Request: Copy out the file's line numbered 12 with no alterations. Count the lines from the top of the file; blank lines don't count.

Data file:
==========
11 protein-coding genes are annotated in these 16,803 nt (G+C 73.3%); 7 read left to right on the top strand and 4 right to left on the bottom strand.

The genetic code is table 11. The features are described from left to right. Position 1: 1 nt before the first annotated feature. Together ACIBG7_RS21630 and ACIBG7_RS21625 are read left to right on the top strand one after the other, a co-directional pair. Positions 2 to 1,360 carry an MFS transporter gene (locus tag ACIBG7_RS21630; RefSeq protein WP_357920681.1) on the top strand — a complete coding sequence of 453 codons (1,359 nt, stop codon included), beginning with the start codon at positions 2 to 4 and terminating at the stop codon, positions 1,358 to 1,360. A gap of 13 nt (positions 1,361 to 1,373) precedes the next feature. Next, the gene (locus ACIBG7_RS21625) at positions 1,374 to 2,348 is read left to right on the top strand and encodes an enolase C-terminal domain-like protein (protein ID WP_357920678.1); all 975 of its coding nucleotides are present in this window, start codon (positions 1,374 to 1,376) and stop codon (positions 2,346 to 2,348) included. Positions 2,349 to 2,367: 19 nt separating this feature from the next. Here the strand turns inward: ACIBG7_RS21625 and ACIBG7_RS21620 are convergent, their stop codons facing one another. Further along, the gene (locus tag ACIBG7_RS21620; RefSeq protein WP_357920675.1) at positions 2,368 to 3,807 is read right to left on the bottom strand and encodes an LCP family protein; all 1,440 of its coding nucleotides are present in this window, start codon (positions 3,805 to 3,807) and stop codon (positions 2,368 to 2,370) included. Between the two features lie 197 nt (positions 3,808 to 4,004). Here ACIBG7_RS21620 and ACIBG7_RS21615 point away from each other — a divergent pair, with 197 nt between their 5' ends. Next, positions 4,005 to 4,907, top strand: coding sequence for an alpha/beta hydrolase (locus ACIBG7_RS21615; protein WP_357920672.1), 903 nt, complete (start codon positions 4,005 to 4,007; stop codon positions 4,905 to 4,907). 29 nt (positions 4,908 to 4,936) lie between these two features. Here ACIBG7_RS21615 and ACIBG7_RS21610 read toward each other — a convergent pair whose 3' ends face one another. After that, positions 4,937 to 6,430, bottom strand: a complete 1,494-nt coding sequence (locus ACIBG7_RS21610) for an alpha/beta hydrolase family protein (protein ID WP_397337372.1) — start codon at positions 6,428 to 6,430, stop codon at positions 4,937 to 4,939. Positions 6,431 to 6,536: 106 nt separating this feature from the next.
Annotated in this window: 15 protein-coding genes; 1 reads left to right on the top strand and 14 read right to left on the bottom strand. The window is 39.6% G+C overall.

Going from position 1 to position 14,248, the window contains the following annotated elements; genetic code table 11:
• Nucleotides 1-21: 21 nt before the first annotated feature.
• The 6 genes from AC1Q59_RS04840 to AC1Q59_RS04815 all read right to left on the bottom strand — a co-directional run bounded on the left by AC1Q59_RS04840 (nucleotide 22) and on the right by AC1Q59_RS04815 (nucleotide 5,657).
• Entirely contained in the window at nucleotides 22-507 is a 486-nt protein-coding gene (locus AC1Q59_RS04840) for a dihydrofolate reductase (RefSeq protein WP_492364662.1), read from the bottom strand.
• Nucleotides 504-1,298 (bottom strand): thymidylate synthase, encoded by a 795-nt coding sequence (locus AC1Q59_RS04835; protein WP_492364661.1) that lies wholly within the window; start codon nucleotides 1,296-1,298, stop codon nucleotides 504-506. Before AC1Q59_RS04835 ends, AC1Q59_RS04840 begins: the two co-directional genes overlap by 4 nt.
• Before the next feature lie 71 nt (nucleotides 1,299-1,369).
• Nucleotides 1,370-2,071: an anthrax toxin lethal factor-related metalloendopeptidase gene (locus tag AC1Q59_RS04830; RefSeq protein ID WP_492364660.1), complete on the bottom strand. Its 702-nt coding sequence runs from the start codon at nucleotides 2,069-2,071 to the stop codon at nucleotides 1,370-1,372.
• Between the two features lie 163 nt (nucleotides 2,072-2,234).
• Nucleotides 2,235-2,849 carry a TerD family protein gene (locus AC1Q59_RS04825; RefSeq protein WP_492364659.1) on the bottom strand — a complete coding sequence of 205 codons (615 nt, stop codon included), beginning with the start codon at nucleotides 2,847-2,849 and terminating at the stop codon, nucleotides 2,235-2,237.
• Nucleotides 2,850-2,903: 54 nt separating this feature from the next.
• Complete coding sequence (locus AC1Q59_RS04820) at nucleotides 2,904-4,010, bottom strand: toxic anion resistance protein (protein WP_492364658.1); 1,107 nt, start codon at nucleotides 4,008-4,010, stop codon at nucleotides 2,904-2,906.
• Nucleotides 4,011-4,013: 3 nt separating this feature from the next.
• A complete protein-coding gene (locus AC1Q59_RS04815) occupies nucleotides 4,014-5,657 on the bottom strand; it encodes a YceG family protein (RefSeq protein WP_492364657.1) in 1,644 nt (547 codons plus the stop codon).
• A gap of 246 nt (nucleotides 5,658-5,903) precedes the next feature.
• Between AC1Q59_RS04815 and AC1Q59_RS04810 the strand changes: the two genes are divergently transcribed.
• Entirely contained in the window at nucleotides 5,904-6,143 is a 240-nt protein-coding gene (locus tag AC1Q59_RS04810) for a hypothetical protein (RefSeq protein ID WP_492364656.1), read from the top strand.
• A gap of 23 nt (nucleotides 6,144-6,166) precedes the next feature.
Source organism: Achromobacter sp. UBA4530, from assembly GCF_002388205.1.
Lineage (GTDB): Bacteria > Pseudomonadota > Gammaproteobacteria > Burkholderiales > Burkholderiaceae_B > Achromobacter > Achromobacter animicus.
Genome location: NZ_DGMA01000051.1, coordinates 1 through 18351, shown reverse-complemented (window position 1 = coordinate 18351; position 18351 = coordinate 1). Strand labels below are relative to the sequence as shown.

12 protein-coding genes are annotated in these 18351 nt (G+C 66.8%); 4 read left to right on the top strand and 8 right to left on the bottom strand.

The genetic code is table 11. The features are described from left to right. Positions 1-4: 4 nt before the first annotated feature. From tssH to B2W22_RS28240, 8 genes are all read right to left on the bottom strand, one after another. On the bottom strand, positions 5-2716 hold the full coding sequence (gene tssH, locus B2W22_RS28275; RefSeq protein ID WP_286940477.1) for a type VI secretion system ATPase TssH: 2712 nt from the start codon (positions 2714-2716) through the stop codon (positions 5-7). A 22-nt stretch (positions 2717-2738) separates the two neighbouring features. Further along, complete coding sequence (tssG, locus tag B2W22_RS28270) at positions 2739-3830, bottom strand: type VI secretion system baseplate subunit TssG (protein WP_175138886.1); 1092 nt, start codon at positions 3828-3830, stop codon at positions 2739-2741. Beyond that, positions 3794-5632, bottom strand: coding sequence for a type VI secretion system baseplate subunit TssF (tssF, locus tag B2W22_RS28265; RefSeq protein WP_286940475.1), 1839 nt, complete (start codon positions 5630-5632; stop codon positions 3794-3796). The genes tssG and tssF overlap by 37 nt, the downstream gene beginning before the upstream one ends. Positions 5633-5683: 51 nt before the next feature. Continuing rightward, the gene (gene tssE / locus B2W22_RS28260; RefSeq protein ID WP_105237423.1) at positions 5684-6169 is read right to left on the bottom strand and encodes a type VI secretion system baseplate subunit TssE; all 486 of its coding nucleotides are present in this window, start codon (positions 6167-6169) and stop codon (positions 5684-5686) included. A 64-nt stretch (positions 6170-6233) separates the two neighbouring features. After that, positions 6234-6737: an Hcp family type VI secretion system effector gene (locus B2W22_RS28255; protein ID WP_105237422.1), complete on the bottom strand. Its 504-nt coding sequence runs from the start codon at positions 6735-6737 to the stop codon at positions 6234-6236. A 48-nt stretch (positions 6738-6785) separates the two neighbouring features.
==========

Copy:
• Nucleotides 2,235-2,849 carry a TerD family protein gene (locus AC1Q59_RS04825; RefSeq protein WP_492364659.1) on the bottom strand — a complete coding sequence of 205 codons (615 nt, stop codon included), beginning with the start codon at nucleotides 2,847-2,849 and terminating at the stop codon, nucleotides 2,235-2,237.